About 60 million years ago, at least one group of mammals left the ground to forage for insects, and indeed live, in trees. Life in the trees involved several changes. Movement in three dimensions, especially on delicate tree limbs, requires increased dexterity and range of motion. Chasing after food in the canopy, especially if accompanied by leaping from place to place, needs exceptionally good agility and vision. In trees, hanging on is essential, and it can be done in several different ways. Good sharp claws, such as those found in cats and squirrels, is one way. Primates took another tact altogether. They abandoned claws and, instead, wrapped newly evolved opposable thumbs around branches. Not only do opposable thumbs give a strong grip, but they also allow for delicate manipulations needed for plucking food and carrying it toward the mouth.
Upright posture is not common, even among primates that spend much of their time climbing up and down tree trunks. When not climbing, most primates can be found standing on all four limbs. One group, the hominoids, can often be found resting sitting upright. As easy as it seems to us, this change in posture required quite a number of modifications in the body from that found in other primates. The position of the eyes in the skull had to rotate, or hominoids would be perpetual stargazers. The chest cavity became flatter, thereby placing more weight straight above the hips, and the pesky tail, likely to forever be annoyingly in the way when sitting, was reduced to a stump.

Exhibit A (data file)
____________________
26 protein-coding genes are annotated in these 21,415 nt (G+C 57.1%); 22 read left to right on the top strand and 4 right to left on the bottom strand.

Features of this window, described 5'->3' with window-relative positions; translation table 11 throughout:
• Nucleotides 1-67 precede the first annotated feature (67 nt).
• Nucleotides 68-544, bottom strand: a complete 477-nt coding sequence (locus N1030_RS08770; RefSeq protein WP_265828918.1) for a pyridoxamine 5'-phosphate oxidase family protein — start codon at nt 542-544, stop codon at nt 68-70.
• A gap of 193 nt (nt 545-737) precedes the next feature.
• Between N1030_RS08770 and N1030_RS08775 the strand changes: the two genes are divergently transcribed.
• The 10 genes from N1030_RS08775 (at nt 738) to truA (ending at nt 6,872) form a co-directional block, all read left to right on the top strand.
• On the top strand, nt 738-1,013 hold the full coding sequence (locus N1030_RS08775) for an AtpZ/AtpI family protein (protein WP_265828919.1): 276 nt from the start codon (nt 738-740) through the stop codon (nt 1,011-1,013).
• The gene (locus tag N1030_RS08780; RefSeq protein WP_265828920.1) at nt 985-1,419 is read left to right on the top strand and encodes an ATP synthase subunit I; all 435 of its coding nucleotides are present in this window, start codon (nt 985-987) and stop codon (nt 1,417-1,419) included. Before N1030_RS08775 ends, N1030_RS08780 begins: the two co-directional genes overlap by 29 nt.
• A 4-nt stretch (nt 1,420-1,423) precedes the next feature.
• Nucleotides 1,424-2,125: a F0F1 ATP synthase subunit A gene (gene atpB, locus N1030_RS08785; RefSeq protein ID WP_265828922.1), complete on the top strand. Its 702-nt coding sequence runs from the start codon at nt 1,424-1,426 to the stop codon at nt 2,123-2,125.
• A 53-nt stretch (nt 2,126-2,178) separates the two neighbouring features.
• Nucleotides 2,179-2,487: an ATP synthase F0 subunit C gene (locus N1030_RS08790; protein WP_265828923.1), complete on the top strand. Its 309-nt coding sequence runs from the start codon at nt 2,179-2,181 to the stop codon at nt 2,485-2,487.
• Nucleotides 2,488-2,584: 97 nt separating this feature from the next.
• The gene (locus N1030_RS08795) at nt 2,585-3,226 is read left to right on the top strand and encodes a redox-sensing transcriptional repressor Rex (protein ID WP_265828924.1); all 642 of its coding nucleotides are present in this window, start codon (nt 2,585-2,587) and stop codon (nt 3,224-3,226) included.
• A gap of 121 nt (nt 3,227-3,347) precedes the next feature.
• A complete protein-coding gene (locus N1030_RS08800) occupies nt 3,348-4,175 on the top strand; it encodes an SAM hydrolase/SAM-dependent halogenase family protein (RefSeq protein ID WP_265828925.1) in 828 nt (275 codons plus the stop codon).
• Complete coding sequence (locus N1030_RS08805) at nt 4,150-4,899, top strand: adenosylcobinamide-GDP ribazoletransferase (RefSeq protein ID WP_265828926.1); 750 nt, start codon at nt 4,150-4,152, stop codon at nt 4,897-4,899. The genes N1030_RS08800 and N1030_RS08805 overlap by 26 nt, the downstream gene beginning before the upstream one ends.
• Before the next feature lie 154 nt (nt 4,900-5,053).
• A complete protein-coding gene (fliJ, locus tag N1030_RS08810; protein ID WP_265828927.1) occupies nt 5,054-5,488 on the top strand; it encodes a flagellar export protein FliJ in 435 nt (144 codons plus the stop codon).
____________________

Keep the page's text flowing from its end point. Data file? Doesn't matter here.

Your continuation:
Although primates were entrenched in an arboreal existence, at least one hominoid group decided to return back to its early mammalian roots and set its hind feet firmly on land. The hominid ancestors of man were bipedal and had a reoriented vertebral column and skull to accommodate this new vertical stance. Tool construction and use flourished and the passage of genetic information for survival, from one generation to another, was heavily supplemented with cultural training. Knowledge became power and an increased brain size allowed for the gathering and synthesis of more knowledge.
The exact beginning of modern man is a point still being debated. Some argue that the real starting point is reflected by a sophisticated use of tools that is only found in those few who have mastered the art of dry-fly presentation.
Others take a more liberal view and include the rest of us living today. Although anatomical clues make it possible to distinguish us from our close relative, Neandertal man, the behavioral and cultural differences appear to be few and subtle. Modern humans may have their origins when the two forms commingled their ideas and discoveries before Neandertals eventually disappeared.

All Text © Dr. Carl Ferraris

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